Fri, May 26, 2006 - Page 3 News List

DPP sorry for Chao's link to scandal

CALLS FOR BLOODSeveral KMT and PFP lawmakers said the president’s credibility has been so badly compromised that he should resign. KMT Chairman Ma Ying-jeou, however, said he disagreed

By Shih Hsiu-chuan and Mo Yan-chih  /  STAFF REPORTERS

The Democratic Progressive Party (DPP) caucus yesterday apologized for the alleged role of Chao Chien-ming, President Chen Shui-bian’s son-in-law, in an insider trading scandal surrounding the purchase of Taiwan Development Corp (TDC) shares, while pan-blue legislators suggested that the president should consider stepping down because of Chao’s alleged role.

Saying he felt “terribly sorry” for the series of corruption allegations and cases involving DPP members which have surfaced in recent months, DPP caucus whip Chen Chin-jun said that only a few “unworthy party members” have tainted the party’s reputation.

He urged all DPP members not to be too eager to separate themselves from the president, saying that the party should work out the problem together.

Chen Chin-jun said that while the caucus disapproved of the idea of a recall campaign against the president, it did believe that he should think about what political responsibility he should take for the scandal.

DPP Legislator Wang Hsing-nan said the party’s grassroots supporters have had dramatic reactions to the TDC scandal and Chao’s alleged involvement, and are anxious and depressed about the party’s performance.

“Chao’s [alleged] insider trading has sentenced the DPP to death. It has severely damaged the DPP’s reputation and I think the DPP should be prepared to become an opposition party again,” Wang said.

DPP Legislator Yeh Yi-jin said the party would not support a plan being mulled by some KMT and PFP lawmakers to recall President Chen because “the president has done nothing wrong” and because doing so “would create social chaos.”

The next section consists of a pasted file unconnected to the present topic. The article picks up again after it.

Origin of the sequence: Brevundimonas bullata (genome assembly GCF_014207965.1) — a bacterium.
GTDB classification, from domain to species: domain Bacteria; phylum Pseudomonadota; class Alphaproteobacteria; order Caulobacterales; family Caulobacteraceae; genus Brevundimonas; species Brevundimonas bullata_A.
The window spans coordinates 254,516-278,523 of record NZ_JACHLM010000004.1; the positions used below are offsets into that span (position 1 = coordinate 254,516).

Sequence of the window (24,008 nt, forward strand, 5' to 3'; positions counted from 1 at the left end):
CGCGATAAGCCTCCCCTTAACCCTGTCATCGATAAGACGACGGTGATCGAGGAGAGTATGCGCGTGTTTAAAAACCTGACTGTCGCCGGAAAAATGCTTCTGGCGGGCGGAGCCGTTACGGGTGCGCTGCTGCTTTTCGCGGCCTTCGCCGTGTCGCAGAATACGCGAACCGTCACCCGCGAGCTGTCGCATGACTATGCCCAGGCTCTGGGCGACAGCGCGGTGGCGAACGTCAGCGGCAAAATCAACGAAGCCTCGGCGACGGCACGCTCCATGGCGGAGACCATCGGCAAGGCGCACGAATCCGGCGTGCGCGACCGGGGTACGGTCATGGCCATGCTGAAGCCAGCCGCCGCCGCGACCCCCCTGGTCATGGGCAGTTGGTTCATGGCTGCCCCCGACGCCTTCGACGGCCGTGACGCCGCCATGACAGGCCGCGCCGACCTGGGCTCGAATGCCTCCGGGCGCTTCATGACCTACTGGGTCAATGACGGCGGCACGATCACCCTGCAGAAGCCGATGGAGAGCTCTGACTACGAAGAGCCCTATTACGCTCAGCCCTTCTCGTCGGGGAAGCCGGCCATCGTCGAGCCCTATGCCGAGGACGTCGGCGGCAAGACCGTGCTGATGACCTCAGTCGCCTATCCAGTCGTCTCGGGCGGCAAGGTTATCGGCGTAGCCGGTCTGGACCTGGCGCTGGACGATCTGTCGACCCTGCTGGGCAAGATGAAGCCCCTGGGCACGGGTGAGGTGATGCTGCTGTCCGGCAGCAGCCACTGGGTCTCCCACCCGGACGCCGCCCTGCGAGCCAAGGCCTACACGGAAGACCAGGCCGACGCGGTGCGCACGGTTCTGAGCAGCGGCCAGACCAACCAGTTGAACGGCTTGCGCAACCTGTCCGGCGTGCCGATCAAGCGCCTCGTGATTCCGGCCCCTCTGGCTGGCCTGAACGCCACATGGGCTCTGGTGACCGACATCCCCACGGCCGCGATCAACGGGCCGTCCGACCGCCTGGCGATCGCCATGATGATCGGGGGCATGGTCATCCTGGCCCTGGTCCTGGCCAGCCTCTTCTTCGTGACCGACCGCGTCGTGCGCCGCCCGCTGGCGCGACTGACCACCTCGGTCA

While some opposition members were more than willing to see the president fall on his sword, others were worried about the political fallout.

“Chen [Shui-bian] should follow the example of the former US president Richard Nixon who resigned from the presidency, over the Watergate scandal,” KMT caucus whip Pan Wei-kang said.

KMT Legislator Lo Shih-hsiung said that he would continue to collect legislators’ signatures in order to file an official motion in the legislature.

KMT Legislator Huang Teh-fu, however, said that recalling the president would be an unwise idea because it might cloud the insider trading scandal.

People First Party (PFP) caucus whip Lee Hung-chun said the president’s credibility had been severely damaged by the scandal, to the point where it was questionable whether he could effectively execute his administrative powers.

“Given that it’s also questionable whether Vice President Annette Lu is trusted by the general public, we think that both Chen [Shui-bian] and Lu should step down,” Lee said.

PFP spokesman Hsieh Kung-pin, however, said that the party was cautious about the idea of recalling Chen as it might worsen the political upheaval.

Meanwhile, KMT Chairman Ma Ying-jeou yesterday dismissed the idea of launching a recall of the president.

Ma said that the party should focus its efforts on overseeing the prosecutors investigating the insider trading case and promoting useful bills in the legislature.

“In legal terms, the Chao family’s [alleged] involvement in the case doesn’t mean that the president is involved. This is not the right time to propose impeachment,” Ma said during a question-and-answer session at the Taipei City Council.

Ma made the remarks in response to the discontent voiced by the KMT’s Taipei city councilors in response to what they said was the party’s “passive response” to the Chao family’s involvement in the scandal.

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